Movie Monday | Blushing Geek

Movie Monday – Sweet Bean by Naomi Kawase

Last Friday, I decided to participate in a weekly themed- post which was the Friday Favorites. Yesterday, while I was in the church attending my then future god-daughter’s Christening, an idea of creating my own themed post suddenly crossed my mind. I really enjoyed participating in Friday Favorites so I decided to participate or should I say, initiate another one which I am calling Movie Monday.

Of all things why movie? Well, that day, I was scheduled to participate in the 2017 Japanese Film Festival or EIGASAI and the idea was locked in after I watched the movie. You will know more below.

For this week, I am going to feature Sweet Bean, a Japanese drama film directed by Naomi Kawase.

Movie Monday #1

Movie Monday | Blushing Geek

 

Sweet Bean  (Japanese: あん, Hepburn: An)
Directed and Screenplay by: Naomi Kawase
Based on: An by Durian Sekegawa
Release Date: May 14, 2015 (Cannes), May 30, 2015 (Japan)
Running Time: 113 minutes
Language: Japanese
Sypnosis:

Sweet Bean is a delicious red bean paste, the sweet heart of the dorayaki pancakes that Sentaro (Masatoshi Nagase) sells from his little bakery to a small but loyal clientele. Absorbed in sad memories and distant thoughts, Sentaro cooks with skill but without enthusiasm. When seventy-six-year-old Tokue (Kirin Kiki) responds to his ad for an assistant and cheerfully offers to work for a ridiculously low wage, Sentaro is skeptical about the eccentric old lady’s ability to endure the long hours. But when she shows up early one morning and reveals to him the secret to the perfect sweet bean paste, Sentaro agrees to take her on. With Tokue’s new home cooked sweet bean paste recipe, Sentaro’s business begins to flourish, but Tokue is afflicted with an illness that, once revealed, drives her into isolation once again.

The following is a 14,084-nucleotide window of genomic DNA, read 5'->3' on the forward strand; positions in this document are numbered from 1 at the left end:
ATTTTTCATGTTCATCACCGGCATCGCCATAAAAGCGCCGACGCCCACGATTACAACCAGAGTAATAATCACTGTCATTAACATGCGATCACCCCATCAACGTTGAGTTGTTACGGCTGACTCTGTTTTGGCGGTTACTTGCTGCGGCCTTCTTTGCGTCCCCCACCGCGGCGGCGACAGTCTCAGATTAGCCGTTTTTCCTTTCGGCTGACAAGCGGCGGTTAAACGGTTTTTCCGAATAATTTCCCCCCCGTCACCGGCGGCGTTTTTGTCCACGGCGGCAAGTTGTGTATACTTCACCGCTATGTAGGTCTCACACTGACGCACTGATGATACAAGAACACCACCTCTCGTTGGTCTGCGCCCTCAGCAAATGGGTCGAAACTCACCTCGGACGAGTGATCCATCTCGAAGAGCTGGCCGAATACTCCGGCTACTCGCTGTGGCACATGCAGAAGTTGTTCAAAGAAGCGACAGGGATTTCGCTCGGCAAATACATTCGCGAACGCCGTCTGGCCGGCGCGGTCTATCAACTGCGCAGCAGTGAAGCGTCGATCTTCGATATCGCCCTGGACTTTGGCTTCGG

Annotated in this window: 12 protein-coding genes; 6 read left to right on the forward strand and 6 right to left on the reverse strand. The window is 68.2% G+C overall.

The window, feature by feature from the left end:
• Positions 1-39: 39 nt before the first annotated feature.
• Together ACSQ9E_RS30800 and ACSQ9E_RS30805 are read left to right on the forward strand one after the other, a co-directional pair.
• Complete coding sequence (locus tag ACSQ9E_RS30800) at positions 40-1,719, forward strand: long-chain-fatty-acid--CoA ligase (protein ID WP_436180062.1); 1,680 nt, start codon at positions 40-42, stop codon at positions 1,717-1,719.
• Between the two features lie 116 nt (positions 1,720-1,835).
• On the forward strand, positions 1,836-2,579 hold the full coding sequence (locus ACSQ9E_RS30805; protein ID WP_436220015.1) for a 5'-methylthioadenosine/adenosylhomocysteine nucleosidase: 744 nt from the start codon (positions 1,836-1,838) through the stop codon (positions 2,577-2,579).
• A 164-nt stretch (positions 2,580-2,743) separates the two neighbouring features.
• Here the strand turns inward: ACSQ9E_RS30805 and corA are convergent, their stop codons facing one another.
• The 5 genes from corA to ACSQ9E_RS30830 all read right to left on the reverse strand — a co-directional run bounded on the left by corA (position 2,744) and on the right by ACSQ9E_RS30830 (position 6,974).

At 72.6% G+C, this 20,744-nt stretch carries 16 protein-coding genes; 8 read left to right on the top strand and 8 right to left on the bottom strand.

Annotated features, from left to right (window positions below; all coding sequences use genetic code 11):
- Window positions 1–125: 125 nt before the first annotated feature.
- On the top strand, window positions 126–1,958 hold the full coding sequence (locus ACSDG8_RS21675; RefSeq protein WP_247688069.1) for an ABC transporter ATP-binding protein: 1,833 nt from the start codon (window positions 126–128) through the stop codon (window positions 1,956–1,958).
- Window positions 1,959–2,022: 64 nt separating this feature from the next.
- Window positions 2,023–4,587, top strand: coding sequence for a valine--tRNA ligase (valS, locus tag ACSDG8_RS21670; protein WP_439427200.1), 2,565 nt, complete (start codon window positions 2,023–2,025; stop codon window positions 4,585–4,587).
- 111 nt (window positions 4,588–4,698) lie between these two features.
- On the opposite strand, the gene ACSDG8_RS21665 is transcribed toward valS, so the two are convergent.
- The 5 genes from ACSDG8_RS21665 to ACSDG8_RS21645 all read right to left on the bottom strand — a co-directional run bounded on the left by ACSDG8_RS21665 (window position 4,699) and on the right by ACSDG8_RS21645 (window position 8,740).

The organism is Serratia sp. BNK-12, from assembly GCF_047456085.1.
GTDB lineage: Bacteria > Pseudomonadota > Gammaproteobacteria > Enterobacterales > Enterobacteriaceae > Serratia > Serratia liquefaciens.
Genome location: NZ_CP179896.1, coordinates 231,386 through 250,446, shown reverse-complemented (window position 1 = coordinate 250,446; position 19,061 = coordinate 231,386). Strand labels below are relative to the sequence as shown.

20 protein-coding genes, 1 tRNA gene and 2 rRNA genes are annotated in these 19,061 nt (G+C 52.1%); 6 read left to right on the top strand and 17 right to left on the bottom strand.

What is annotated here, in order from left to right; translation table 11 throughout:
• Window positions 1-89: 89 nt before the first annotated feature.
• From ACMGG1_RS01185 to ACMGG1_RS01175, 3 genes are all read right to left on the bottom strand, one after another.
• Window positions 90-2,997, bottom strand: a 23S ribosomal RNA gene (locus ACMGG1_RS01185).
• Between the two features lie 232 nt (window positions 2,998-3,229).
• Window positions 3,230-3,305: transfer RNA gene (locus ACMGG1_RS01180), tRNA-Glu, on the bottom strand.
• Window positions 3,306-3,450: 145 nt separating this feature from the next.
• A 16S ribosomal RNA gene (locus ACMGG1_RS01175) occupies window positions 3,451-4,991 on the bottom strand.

The movie Sweet Bean was part of the 20 movies for the 2017 Japanese Film Festival (EIGASAI) to be shown here in the Philippines and I understand why now. It wasn’t really a perfect movie for me as I have some concerns about the angle of the shots; like the one they took  from the back of the actors, which really kind of reminds me of a suspense or horror movies, like one moment you’re alone and the next there’s a ghost or a killer’s hand going to tap you in the shoulder. And I’m pretty sure it’s not just me because my friend and companion at that time, Janine, also noticed the angles and asked me if it’s going to be a suspense movie. If you haven’t know yet, both of us share the same fascination with suspense, horror, thriller and any movie that sheds blood. But I’ve watched the trailer of Sweet Bean a few ago and I know it’s not going to be suspense but a drama movie that will sure left me teary eyed.

I’m always a cry baby, if the story is really emotional, especially if it involves family, then expect a tear from me because I will definitely cry. And for this story? I cried, but I tried to hide it as I don’t want to be a target of teasing from my friend, haha. And as her story, she told me that there were quite a number of viewers that were crying too (she’s always very observant, haha).